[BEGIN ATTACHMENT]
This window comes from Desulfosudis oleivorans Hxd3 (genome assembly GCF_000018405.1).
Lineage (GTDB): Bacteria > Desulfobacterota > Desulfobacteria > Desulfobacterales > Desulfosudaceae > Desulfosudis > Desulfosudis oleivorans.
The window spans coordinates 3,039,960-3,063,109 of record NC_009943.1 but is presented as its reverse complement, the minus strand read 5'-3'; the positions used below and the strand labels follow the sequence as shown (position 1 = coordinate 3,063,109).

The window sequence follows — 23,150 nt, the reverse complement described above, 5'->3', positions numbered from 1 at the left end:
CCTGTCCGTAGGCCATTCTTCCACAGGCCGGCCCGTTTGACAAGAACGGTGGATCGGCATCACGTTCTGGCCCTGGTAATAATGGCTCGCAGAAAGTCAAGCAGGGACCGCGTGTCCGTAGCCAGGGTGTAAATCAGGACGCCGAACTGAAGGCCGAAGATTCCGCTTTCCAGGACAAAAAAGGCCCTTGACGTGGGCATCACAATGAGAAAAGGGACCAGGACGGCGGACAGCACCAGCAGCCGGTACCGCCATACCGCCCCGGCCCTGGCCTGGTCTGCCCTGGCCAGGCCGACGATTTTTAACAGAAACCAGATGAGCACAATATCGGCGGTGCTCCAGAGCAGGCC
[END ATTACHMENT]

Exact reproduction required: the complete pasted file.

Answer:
This window comes from Desulfosudis oleivorans Hxd3 (genome assembly GCF_000018405.1).
Lineage (GTDB): Bacteria > Desulfobacterota > Desulfobacteria > Desulfobacterales > Desulfosudaceae > Desulfosudis > Desulfosudis oleivorans.
The window spans coordinates 3,039,960-3,063,109 of record NC_009943.1 but is presented as its reverse complement, the minus strand read 5'-3'; the positions used below and the strand labels follow the sequence as shown (position 1 = coordinate 3,063,109).

The window sequence follows — 23,150 nt, the reverse complement described above, 5'->3', positions numbered from 1 at the left end:
CCTGTCCGTAGGCCATTCTTCCACAGGCCGGCCCGTTTGACAAGAACGGTGGATCGGCATCACGTTCTGGCCCTGGTAATAATGGCTCGCAGAAAGTCAAGCAGGGACCGCGTGTCCGTAGCCAGGGTGTAAATCAGGACGCCGAACTGAAGGCCGAAGATTCCGCTTTCCAGGACAAAAAAGGCCCTTGACGTGGGCATCACAATGAGAAAAGGGACCAGGACGGCGGACAGCACCAGCAGCCGGTACCGCCATACCGCCCCGGCCCTGGCCTGGTCTGCCCTGGCCAGGCCGACGATTTTTAACAGAAACCAGATGAGCACAATATCGGCGGTGCTCCAGAGCAGGCC